Bitcoin shot past its all-time high on December 16, smashed through key resistance at $20,000 and soared into uncharted price territory. At the time of publication (7 am Thursday in Hong Kong), the price was $21,338, up 9.69% in 24 hours, according to CoinMarketCap.
The leading crypto’s historic surge comes just over two weeks after breaking its previous all-time high.
Unlike it’s primarily retail-driven bull run to nearly $20,000 at the end of 2017, this rally is being fueled by rapidly increasing institutional demand (including fiscally conservative insurance companies), the growing acceptance that the crypto is a gold-like store of value, and strengthening network fundamentals. The 2017 rally came to an abrupt end when whales triggered a massive sell-off, which eventually pushed it below $4,000.
One of the biggest new drivers is the growing corporate perception that bitcoin offers a safe harbor in the face of currency debasement caused by excessive money printing in reaction to the economic impact of the Covid-19 pandemic.
Michael Saylor, CEO of MicroStrategy, has led the corporate charge into bitcoin, shifting the bulk of his business intelligence firm’s treasury into the crypto.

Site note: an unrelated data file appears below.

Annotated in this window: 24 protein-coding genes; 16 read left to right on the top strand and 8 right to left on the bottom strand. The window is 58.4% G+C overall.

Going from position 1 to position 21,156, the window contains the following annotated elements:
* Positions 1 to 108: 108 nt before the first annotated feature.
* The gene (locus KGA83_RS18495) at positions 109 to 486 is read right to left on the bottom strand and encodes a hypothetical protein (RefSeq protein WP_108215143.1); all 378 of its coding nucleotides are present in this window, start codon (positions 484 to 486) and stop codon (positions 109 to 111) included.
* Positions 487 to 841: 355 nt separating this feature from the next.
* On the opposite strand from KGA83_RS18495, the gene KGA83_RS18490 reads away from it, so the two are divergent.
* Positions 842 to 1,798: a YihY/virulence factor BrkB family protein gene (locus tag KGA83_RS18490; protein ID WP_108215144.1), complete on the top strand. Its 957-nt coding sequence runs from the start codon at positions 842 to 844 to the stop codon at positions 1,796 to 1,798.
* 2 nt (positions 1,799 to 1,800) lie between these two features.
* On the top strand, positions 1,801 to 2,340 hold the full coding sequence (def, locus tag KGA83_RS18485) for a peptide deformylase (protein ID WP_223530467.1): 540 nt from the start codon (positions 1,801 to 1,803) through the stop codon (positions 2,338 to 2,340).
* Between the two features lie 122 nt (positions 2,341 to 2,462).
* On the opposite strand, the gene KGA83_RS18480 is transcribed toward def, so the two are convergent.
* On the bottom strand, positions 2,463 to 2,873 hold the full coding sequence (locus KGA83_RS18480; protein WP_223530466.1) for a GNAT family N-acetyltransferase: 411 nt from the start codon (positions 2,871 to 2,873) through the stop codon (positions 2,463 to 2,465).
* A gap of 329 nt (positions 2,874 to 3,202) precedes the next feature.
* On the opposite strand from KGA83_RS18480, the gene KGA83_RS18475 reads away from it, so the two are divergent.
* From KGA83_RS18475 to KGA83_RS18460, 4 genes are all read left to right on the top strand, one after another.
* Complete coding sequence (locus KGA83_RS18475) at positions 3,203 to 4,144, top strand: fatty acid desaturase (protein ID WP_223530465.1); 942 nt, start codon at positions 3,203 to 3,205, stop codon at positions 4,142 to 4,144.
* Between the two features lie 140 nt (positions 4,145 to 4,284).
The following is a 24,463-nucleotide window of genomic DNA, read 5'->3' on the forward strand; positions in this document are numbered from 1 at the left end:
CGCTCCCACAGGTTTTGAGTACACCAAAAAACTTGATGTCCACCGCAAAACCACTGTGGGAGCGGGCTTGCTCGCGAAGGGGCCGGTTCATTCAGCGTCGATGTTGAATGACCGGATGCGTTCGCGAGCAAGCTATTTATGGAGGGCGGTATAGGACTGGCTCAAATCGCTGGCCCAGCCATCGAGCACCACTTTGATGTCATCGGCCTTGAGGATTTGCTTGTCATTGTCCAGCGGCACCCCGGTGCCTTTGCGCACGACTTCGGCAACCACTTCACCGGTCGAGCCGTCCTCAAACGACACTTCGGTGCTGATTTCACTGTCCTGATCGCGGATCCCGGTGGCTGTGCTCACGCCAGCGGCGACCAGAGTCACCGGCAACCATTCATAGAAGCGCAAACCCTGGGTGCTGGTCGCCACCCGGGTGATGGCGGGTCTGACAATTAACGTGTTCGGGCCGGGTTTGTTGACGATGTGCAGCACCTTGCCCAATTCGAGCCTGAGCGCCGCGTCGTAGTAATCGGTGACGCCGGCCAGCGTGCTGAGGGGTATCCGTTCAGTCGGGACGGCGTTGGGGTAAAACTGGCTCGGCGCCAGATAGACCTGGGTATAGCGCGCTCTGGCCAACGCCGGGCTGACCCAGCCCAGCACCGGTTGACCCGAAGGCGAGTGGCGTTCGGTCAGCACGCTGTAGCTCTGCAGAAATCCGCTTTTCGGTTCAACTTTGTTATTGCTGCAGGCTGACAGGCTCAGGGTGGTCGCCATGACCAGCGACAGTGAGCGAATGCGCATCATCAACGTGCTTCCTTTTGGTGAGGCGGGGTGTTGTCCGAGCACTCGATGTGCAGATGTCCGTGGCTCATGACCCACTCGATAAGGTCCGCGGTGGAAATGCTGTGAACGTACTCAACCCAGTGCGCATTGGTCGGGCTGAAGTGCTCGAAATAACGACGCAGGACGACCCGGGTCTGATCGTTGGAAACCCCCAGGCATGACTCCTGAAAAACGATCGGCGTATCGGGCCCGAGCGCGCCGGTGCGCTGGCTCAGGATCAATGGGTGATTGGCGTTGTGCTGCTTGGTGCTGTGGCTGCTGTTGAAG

Saylor said, “Bitcoin is the world’s best treasury reserve asset and the emerging dominant monetary network. It is the solution to the store of value problem faced by every individual, corporation, and government on earth. As this news gets out, the world is going to change for the better.”
Where will bitcoin go from here? The sky’s the limit according to crypto trader The Wolf of all streets, who tweeted: “There is no resistance on the #bitcoin chart.”
Bitcoin price projections for the end of 2021 vary widely, but even conservative analysts are extremely bullish. Citibank’s research team, for example, believes it could hit $318,000.
Even more bullish is Scott Minerd, chief investment officer at Guggenheim Investments, who believes it could ascend to an astronomical 400,000, thanks to its built-in scarcity and “rampant money printing” by the US Federal Reserve.
He told Bloomberg Television on Wednesday: “Our fundamental work shows that bitcoin should be worth about $400,000. It’s based on the scarcity and relative valuation such as things like gold as a percentage of GDP. So you know, bitcoin actually has a lot of the attributes of gold and at the same time has an unusual value in terms of transactions.”